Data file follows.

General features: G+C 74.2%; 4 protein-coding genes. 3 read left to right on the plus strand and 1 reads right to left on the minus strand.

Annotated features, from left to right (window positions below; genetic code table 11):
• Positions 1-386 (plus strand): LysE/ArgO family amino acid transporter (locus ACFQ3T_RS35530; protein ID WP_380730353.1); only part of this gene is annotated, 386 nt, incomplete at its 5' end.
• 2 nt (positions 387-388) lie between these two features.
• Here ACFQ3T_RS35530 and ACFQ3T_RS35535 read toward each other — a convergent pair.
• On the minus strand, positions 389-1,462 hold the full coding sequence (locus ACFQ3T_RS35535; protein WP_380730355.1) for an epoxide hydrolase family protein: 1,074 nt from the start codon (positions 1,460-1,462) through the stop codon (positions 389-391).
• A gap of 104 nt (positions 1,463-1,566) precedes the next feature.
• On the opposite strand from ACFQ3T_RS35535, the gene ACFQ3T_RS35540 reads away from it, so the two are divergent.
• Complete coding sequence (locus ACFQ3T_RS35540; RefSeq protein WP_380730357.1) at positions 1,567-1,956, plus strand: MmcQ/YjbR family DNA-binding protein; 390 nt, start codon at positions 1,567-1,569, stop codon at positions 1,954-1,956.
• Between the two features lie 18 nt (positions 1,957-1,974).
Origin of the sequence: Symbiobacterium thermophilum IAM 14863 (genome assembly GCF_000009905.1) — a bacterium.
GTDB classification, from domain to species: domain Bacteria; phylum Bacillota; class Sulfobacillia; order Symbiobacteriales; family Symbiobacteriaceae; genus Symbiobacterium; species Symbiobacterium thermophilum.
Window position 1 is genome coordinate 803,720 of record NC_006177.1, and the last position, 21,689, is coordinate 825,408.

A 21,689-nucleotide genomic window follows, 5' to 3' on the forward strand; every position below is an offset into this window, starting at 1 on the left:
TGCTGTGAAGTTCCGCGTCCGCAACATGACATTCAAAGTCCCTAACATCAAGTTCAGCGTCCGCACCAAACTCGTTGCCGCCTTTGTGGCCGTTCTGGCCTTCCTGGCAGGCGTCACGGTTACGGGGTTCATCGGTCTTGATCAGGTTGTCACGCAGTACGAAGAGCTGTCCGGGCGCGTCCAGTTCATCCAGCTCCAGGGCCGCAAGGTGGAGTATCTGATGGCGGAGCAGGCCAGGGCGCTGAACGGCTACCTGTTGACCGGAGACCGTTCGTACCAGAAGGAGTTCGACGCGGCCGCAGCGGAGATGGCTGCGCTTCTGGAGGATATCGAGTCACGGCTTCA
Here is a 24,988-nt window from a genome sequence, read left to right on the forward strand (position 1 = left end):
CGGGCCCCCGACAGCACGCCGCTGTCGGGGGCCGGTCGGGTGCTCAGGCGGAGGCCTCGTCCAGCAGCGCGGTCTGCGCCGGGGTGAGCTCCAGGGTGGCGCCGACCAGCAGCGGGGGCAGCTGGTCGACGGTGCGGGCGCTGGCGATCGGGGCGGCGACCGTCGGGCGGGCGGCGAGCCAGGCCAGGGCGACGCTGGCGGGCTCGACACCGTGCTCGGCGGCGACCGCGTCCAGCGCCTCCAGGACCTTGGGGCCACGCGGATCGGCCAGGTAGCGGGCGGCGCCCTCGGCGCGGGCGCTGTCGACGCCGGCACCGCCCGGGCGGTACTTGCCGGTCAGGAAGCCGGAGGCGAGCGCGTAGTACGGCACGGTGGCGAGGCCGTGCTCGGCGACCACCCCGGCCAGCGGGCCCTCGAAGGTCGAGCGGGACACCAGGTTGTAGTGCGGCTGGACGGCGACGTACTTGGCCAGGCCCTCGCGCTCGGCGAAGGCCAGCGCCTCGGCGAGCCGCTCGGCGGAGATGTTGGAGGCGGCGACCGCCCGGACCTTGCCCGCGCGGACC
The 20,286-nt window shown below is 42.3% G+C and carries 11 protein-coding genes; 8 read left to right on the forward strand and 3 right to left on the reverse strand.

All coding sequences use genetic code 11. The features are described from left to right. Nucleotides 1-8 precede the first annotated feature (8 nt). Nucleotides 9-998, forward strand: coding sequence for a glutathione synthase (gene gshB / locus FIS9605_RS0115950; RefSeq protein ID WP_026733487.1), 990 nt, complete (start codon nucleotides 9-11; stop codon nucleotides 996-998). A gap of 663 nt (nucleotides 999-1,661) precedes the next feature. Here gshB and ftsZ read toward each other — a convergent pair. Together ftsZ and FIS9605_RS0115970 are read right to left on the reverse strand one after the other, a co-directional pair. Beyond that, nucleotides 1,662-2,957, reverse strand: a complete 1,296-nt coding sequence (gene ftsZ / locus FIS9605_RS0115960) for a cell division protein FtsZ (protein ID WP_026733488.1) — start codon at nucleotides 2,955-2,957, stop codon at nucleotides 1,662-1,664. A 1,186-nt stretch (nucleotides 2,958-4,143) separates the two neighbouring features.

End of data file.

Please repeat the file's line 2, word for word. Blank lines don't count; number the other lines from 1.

Annotated features, from left to right (window positions below; genetic code table 11):